What does "philosophically" mean?

Now, if you read the coverage of this story in the Atlanta Journal-Constitution you could pick up another hint of what is actually happening here:

Maya Dillard Smith said ... she resigned because she was met with hostility when she questioned the organization’s stance on the policy, adding that she risked being branded a homophobe by even raising her critique.
“There are real concerns about the safety of women and girls in regards to this bathroom debate,” Dillard Smith said in an interview. “It seems to me that instead of stifling the dialogue, we want to encourage a robust debate to come up with an effective solution.”
Many Georgia conservatives have aired similar concerns, but Dillard Smith adds a prominent liberal voice to the mix. She said she’s had misgivings about the bathroom debate since her young daughters shared a restroom in Oakland, Calif. with three transgender women with deep voices.
“My kids were visibly frightened. I was scared. And I was ill-prepared to answer their questions,” she said. “I’ve been asking those same questions, and now I want to raise an honest conversation about them.”

So why didn't NPR mention the daughters?

It's also interesting that, in her public statement, Dillard was much more explicit about that bathroom incident involving her daughters. Here is how she put it, care of -- you knew this was coming -- a conservative news site:

“I have shared my personal experience of having taken my elementary school age daughters into a women’s restroom when shortly after three transgender young adults, over six feet [tall] with deep voices, entered,” she wrote.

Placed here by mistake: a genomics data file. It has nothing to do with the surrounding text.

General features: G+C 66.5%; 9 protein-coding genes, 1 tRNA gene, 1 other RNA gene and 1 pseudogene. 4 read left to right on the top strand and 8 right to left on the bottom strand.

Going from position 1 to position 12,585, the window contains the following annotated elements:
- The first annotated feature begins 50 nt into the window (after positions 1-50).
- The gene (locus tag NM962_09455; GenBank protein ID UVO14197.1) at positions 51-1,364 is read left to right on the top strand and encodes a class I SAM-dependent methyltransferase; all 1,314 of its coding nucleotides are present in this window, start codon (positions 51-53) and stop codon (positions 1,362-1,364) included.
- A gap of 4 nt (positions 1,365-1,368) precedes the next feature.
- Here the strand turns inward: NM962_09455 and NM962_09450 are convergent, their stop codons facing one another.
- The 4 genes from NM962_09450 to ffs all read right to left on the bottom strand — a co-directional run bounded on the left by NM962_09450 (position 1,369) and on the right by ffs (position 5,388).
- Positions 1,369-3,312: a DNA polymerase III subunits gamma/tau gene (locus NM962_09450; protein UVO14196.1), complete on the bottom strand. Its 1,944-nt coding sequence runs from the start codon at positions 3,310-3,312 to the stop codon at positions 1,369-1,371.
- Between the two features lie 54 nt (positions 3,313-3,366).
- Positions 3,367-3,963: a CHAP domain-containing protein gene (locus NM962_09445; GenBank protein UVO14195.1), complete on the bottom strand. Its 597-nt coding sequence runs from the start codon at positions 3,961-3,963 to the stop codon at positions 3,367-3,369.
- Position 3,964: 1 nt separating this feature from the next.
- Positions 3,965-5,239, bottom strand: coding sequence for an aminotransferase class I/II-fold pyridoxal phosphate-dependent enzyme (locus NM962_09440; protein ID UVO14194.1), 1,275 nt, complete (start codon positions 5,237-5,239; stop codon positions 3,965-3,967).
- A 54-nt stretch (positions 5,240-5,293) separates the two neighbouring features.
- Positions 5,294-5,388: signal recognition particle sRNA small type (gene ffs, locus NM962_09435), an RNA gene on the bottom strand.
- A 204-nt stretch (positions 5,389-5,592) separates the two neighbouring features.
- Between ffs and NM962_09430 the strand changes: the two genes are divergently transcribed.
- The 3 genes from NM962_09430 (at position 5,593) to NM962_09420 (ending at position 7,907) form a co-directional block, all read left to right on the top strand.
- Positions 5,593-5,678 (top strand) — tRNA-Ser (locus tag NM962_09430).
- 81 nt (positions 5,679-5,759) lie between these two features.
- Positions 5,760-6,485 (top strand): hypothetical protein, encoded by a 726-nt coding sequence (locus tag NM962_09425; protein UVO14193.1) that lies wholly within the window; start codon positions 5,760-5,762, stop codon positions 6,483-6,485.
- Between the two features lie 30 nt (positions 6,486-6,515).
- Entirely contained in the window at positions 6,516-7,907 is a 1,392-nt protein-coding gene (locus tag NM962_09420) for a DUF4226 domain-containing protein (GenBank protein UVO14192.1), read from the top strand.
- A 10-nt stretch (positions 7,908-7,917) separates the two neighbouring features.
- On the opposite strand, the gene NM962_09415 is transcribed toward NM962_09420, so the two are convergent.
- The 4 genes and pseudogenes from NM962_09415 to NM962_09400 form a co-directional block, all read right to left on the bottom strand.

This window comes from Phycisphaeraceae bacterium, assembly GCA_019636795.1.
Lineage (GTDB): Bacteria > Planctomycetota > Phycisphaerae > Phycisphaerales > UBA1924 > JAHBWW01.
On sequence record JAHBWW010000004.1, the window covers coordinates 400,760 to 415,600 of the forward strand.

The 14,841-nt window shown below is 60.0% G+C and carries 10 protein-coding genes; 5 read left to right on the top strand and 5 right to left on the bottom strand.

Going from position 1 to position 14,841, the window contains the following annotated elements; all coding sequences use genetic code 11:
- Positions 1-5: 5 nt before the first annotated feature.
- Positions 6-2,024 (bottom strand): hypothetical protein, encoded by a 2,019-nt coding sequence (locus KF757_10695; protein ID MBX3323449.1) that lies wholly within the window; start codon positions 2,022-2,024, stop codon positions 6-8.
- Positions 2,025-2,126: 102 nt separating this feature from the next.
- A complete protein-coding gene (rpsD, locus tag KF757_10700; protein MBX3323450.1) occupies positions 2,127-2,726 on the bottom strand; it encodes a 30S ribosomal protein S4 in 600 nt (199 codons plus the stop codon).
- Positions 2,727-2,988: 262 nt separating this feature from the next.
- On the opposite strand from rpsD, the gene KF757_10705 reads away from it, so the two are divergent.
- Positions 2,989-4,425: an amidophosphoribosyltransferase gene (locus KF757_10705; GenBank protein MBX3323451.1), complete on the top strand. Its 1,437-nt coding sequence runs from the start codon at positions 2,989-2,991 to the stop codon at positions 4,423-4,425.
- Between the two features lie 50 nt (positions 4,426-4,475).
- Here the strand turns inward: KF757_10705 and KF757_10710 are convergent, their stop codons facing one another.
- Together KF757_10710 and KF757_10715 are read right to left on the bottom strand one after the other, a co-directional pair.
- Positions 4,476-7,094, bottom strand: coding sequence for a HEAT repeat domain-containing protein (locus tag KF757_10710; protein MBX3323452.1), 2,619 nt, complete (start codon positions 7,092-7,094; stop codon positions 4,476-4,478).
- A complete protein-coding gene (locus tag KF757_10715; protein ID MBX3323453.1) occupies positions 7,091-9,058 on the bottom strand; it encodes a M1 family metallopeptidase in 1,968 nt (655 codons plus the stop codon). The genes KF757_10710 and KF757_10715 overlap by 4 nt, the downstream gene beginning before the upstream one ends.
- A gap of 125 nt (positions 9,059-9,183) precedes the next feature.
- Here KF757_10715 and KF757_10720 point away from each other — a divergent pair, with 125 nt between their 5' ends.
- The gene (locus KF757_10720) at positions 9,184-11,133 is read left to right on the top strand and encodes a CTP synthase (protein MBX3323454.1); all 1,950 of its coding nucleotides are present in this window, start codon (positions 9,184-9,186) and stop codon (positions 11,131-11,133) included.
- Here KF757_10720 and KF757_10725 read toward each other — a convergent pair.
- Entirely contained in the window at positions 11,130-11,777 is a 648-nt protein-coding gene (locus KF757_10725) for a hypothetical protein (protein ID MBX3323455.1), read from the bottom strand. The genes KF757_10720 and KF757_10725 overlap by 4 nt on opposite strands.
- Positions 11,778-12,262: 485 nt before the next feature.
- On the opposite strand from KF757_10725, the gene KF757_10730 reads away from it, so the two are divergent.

“My children were visibly frightened, concerned about their safety and left asking lots of questions for which I, like many parents, was ill-prepared to answer,” she continued.
In a statement, she said that the ACLU has become “a special interest organization that promotes not all, but certain progressive rights.” The “hierarchy of rights” the ACLU chooses to defend or ignore, she wrote, is “based on who is funding the organization’s lobbying activities." She did not elaborate on the group's funding. also quoted a rather brutal piece of commentary about Dillard Smith's decision, published by a trans activist. I think I will skip that and try to keep this post family friendly.

Now, no one would expect NPR or the local city newspaper to dig into that side of the story. Right?

But here is what I thought was interesting. The Georgia Voice, which hails itself as the "Premier Media Source for LGBT Georgia, not only covered Dillard Smith's full statement (unlike NPR or the AJC), but also quoted strong reactions from LGBT activists.

So advocacy newspapers on both sides of this hot-button story published more basic facts about what Dillard Smith was saying, and her critics were saying in response, than journalists working in "mainstream" newsrooms. Why is that?

Let me end with an appeal to readers: Has anyone seen material about Dillard Smith's background that might fill out the meaning of that word "philosophically"? Has anyone out there spotted a "religion ghost" in this story?